While most of the time I can see in color very well, there was a particularly frightening moment in college where I was unable to see in color for about fifteen minutes or so and my vision was like looking at a black & white television on the wrong channel. Color blindness as a condition is one that afflicts more than 300 million people worldwide. According to various health websites, about one in every 12 (or around 8%) of men and around .5% (or one in every 200) of women are afflicted with colorblindness. This is a pretty common problem, and if it’s not one that I have myself, it is one whose effects I see pretty often, as I am often asked to convey some sort of color-based knowledge or notice something that is invisible to those who cannot see in color.
One of the issues that my landlord brought up today regarding his color blindness was the way that the church literature that he reads often features text that is impossible for him to distinguish. That this fact is not communicated to those who make decisions on graphic design is due, at least in his case, to his feeling that the ability to know that a given combination of colors of text and background is impossible for color blind readers to read is so basic and obvious that it is an insult to have to communicate it to someone. What is blindingly obvious to someone who is color blind, though, is not so obvious to someone who can see colors well, and I suspect that it is simply a matter of the people involved in graphical design for church literature simply not having anyone who is color blind on the teams responsible for clearing the designs, leaving it for people to read if they are able or to have other people read if they are unable. There need not be any sort of stupidity or malice involved. If something is not a problem for us, it is often not obvious to use that it would be a problem for other people.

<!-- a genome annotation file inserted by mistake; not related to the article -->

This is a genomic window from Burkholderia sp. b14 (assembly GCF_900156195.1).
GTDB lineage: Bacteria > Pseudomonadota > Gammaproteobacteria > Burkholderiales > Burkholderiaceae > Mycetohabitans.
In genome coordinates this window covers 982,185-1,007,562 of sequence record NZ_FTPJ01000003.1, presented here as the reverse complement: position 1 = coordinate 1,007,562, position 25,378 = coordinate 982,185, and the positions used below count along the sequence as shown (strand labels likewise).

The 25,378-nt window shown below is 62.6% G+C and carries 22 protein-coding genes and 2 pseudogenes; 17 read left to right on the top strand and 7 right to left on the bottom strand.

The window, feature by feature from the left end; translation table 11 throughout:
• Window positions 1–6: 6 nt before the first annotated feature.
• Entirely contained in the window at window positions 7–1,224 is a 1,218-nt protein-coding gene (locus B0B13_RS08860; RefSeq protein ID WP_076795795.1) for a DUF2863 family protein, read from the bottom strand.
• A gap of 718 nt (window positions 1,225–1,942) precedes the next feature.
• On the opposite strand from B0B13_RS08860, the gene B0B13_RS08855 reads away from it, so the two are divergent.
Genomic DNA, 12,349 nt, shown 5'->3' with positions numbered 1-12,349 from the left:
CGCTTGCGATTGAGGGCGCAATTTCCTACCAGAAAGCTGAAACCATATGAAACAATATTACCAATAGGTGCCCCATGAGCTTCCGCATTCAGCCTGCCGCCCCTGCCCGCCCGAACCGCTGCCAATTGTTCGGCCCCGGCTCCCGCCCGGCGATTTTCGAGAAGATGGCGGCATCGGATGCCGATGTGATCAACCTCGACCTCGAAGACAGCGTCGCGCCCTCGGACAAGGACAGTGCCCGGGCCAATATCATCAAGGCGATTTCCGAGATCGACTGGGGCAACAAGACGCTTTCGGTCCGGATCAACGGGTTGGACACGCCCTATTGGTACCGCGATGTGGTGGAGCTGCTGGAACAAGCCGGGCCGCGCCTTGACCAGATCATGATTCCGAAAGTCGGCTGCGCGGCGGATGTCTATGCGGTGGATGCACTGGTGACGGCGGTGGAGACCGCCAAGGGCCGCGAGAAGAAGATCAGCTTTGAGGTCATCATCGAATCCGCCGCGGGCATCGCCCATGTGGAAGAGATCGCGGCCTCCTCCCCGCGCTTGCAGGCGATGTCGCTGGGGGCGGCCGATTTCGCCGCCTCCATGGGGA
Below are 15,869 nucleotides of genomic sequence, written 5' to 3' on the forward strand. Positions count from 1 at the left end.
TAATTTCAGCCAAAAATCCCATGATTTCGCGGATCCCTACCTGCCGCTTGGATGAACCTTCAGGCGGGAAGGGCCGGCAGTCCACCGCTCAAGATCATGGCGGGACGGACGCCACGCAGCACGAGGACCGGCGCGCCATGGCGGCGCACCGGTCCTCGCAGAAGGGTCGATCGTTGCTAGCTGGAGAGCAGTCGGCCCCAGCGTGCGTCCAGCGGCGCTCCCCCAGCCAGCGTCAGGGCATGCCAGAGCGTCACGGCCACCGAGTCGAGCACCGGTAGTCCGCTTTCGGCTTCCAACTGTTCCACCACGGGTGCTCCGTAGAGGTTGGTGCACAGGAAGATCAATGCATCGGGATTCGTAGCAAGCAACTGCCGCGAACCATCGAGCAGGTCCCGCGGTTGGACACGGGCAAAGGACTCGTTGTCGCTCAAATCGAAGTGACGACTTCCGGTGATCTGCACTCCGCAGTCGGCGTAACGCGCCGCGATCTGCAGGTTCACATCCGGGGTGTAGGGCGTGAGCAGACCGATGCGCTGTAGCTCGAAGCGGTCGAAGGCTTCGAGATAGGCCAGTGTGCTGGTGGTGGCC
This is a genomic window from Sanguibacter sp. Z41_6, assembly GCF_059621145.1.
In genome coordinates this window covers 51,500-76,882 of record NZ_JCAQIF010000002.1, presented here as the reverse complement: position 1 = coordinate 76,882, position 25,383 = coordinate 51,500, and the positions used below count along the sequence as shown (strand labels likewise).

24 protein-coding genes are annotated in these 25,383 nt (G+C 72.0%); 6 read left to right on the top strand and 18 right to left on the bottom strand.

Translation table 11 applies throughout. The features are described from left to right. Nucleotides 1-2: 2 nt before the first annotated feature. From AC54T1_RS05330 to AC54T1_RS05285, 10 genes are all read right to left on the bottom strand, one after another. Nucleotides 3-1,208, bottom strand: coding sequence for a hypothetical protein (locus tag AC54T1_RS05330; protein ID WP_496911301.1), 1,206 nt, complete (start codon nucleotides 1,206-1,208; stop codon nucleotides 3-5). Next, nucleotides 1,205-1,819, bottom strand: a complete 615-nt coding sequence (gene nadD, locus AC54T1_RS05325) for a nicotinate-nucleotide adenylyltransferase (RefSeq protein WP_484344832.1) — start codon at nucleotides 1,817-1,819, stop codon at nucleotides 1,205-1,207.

In 2016, from their EP “When Night Becomes Day,” the band Finish Ticket released a single called “Color,” where the lead singer sang about how he had to push through the black and white inside of him in order to see in color. This was meant, of course, in a metaphorical way. Those who cannot distinguish between colors because of limitations within the eyes do so because of genetic limitations in their eyes which can cause some serious issues. It is not something, at least at the present time, that they can do anything about. What people can do something about is their metaphorical vision, in their distinguishing between good and evil, or between the worst and less bad or best and less good. This vision is not easy to acquire, but it is an important thing to do.
The inability to properly distinguish between what is good and evil can lead to all kinds of problems. In Western society, we are most common with this problem resulting in people thinking that evil is good, in being able to see anything as evil that corresponds to our desires or longings or interests. This problem is sufficiently often discussed that it is not necessary at this time to go into more detail about it. What I would like to comment about, though, is that the problem can go the other way. If we are unable to distinguish evil and good, we can see things that are blameless as evil and can respond accordingly and thus make ourselves extremely rude and unpleasant people because we see evil in places where it does not happen to be. It has been reported me that this is the case in the city of Isfahan, Iran, where the people of the town relish harassing and assaulting tourists who do not meet their stringent requirements of modesty. There is more than one way for a city to be an abomination, in refusing to see evil and in seeing evil where it is not, both of which skew our moral vision. To err on one side is as bad a problem as to err on the other. It is better by far to distinguish, to see in color.